Turkish Foreign Minister Mevlut Cavusolu’s decision earlier this month to decline to participate in the Munich Security Conference due to Israeli ministerial participation marks a new low in the troubled Turkish-Israeli relationship.
And yet, the latest statistics released this week by the Israeli government document an overall volume of $5.44 billion dollars in Turkish-Israeli trade during 2014. This marks an all-time high point in Turkish-Israeli economic relations, up 11.5 percent from 2013, including $2.75 billion in Israeli exports to Turkey (a 10 percent year-to-year increase) and $2.68 billion in Turkish imports to Israel (13 percent higher than 2013).
This pattern of an almost non-existent political dialogue at the senior levels accompanied by robust bilateral trade has characterized the Turkish-Israeli relationship since 2011. Short of unexpected dramatic changes, the relations between the two former allies will likely continue in this pattern for the foreseeable future.
Almost two years after Israel’s official apology to Turkey over the Mavi Marmara incident (which I wrote about in depth here), the two countries continue to move in different directions, despite sharing similar strategic concerns on a range of regional issues – the civil war in Syria, instability in Iraq and Iran’s nuclear program.
The main bone of contention between the AKP-led Turkish government and the Likud-led government in Israel remains the Palestinian issue. Turkey continues to speak out against Israeli occupation and settlement activity in the West Bank, as well as on Israeli human rights violations towards the Palestinian population. In addition, Turkey remains one of the main (very few) patrons of Hamas, providing the group with political and economic support and allowing the organization to maintain representation in Istanbul. Israel viewed with disdain Turkish attempts, together with Qatar, to facilitate a ceasefire with Hamas during the summer 2014 war. Anti-Turkish sentiments in Israeli public opinion skyrocketed in response to President Erdogan’s allegations that Israeli policies on Gaza are genocidal.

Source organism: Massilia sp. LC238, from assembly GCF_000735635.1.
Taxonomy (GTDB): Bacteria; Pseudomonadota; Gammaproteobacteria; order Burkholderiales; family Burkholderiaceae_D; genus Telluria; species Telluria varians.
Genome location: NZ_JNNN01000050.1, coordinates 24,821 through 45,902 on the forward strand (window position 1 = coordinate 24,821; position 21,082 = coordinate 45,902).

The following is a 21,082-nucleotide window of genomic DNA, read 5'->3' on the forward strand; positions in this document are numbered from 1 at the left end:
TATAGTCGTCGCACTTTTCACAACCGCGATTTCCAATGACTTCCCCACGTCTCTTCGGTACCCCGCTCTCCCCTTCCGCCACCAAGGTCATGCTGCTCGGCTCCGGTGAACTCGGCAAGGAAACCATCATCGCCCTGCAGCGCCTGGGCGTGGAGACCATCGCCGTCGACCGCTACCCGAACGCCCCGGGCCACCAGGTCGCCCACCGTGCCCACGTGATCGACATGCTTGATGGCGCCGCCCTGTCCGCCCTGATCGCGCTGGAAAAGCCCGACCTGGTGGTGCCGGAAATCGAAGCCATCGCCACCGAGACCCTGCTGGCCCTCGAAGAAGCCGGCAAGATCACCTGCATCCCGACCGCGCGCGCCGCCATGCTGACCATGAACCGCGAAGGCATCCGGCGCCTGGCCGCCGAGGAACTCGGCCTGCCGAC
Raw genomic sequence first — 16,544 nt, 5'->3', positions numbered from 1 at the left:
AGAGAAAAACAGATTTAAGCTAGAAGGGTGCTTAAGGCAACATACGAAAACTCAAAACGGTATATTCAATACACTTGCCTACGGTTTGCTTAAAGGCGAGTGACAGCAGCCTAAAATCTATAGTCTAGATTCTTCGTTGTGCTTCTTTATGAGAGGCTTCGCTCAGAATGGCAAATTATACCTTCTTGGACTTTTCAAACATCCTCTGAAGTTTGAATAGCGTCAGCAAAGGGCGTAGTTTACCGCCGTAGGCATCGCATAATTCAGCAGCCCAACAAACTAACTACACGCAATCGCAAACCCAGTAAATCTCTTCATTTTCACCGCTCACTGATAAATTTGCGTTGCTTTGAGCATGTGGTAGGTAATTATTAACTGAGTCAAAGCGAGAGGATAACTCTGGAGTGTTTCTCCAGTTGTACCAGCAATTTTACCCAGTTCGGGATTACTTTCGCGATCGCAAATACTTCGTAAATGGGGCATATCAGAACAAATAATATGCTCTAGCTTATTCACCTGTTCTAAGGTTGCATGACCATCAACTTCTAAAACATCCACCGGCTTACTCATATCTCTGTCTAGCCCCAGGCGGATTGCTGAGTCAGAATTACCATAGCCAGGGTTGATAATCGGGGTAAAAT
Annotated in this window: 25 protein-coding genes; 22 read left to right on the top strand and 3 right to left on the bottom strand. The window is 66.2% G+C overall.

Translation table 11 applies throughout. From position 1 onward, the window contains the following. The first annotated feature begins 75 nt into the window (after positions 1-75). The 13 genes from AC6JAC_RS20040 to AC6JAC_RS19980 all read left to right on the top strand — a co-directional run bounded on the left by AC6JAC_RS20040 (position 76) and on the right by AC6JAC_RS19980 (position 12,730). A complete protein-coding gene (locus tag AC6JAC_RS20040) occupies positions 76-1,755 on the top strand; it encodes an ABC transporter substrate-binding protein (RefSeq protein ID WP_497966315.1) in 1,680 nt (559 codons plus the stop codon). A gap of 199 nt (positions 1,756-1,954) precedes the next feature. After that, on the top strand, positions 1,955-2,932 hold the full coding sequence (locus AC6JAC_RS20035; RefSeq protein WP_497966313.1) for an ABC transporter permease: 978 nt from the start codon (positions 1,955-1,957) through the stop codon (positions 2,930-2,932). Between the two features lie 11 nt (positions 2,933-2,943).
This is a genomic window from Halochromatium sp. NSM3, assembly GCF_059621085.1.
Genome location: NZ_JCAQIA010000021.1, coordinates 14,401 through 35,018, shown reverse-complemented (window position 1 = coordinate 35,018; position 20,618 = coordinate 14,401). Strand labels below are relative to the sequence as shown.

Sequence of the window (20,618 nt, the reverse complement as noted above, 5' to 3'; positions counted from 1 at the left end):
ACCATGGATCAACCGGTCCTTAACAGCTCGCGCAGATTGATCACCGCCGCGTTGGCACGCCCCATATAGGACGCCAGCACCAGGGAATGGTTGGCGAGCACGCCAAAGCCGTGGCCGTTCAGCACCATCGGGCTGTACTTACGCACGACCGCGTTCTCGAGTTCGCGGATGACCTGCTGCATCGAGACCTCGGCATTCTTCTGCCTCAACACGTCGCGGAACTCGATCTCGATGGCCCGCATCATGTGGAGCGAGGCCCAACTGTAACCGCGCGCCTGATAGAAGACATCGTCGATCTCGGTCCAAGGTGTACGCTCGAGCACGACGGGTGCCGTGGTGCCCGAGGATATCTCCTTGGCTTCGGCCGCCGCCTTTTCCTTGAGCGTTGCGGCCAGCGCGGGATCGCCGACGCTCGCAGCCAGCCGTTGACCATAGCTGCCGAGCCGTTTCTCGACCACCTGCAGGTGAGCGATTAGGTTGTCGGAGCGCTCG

Amidst rising tensions in the relationship, President Erdogan publicly vowed after his August 2014 election that as long as he’s in power, Turkey’s approach to Israel will not change. As a result, there are no serious expectations that any senior-level political dialogue will resume, and mutual representation is likely to remain at a junior diplomatic level (after ambassadors were withdrawn from Tel Aviv and Ankara in 2011).
The interesting aspect of the relationship continues to be the booming trade between the two countries, which despite political tensions continues to grow at a rapid pace. Clearly there is an interest on both sides to insulate the economic sphere from the political sphere. Robust trade serves both countries’ economic interests and during a very unstable period keeps the relationship afloat. Nevertheless, an Israeli – Turkish natural gas deal which was considered in the past as a likely scenario and possibly a regional and bilateral “game changer” seems at present to be “off the table.” Potential energy cooperation between Turkey and Israel around the Eastern Mediterranean natural gas discoveries may be possible only in the context of political rapprochement.